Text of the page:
By Robert Hackett
July 1, 2018

Happy weekend, Cyber Saturday readers.

Reality Winner has pleaded guilty: “All of my actions I did willfully, meaning I did so of my own free will,” she told a court on Tuesday, per the New York Times‘ report.

The former Air Force linguist earned the distinction of being the first person prosecuted by the Trump administration on charges of leaking classified information under the Espionage Act. Her defense struck a deal with the Justice Department that would have her serve 63 months in prison and three years of supervised release. (A judge must now decide whether to approve the sentence.)

Federal authorities accused Winner last year of leaking a classified report concerning Moscow’s meddling in the 2016 U.S. presidential election. They believed her to have sent the document to The Intercept, a news outlet funded by Ebay billionaire Pierre Omidyar, which published it online in full. For all its talk of protecting whistleblowers, The Intercept made a rookie mistake: uploading a scanned copy of the original report, which contained telltale, electronic traces all but confirming Winner as the culprit. The pages bore unmistakable watermarks—printer microdots—that identified their source.

Although the FBI did not mention the dots in its court filings, the agency did say it was able to determine the leaked document was a printout thanks to crease marks. The dots no doubt clinched the case. (Winner also apparently sent emails to The Intercept from her work computer—doh.)

Whatever your stance on Winner’s situation may be, her undoing at least provides a valuable lesson to would-be whistleblowers and media outlets: Heed the dots. Indeed, already there are workarounds. A new paper authored by four German researchers at the Technical University of Dresden describes a method for overcoming these watermarks. Having decoded a variety of dot arrangements, the team suggests adding additional dots in precise ways so as to thwart the tagging technique, rendering output anonymous.

You can test out the group’s obfuscation tools here.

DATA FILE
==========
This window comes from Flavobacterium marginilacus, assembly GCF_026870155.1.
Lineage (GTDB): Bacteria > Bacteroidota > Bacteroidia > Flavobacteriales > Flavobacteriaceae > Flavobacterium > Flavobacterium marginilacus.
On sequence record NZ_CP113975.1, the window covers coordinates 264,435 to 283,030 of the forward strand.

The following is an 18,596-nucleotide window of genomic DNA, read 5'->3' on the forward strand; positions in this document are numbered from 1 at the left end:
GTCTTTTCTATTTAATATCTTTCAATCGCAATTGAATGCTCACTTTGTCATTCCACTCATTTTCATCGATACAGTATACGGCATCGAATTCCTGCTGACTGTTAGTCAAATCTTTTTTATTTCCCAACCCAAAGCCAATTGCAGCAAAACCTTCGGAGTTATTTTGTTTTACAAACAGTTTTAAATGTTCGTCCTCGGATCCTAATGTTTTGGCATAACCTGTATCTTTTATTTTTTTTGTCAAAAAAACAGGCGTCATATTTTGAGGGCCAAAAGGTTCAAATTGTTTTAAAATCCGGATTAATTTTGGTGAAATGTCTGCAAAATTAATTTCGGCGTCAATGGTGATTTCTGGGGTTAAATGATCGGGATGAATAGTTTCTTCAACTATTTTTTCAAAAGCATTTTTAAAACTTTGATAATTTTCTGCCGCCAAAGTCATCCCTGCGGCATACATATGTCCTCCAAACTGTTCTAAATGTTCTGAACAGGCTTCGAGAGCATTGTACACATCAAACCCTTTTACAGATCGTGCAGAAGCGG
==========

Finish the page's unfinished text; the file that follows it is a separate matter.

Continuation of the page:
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If you read last weekend’s dispatch, you may recall we discussed whether Mandiant, the digital forensics division of FireEye, a cybersecurity firm, conducted a so-called hack back in order to pin a series of hacks on a group of Chinese spies, as a new book by David Sanger, national security reporter at the New York Times, seemed to allege. Mandiant released a statement this week saying that it did not and does not hack back, and that the suggestion it might have done otherwise is “a serious mischaracterization of our investigative efforts.” The firm said its actual methods allowed it to “diligently and legally” pursue attribution. No dots needed.

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One last note: Next week Cyber Saturday will be taking a break from publication. Your host intends to extend his July 4th vacation through the weekend. I hope you enjoy the time off as much as I plan to.

Robert Hackett

@rhhackett

robert.hackett@fortune.com

Welcome to the Cyber Saturday edition of Data Sheet, Fortune’sdaily tech newsletter. Fortune reporter Robert Hackett here. You may reach Robert Hackett via Twitter, Cryptocat, Jabber (see OTR fingerprint on my about.me), PGP encrypted email (see public key on my Keybase.io), Wickr, Signal, or however you (securely) prefer. Feedback welcome.

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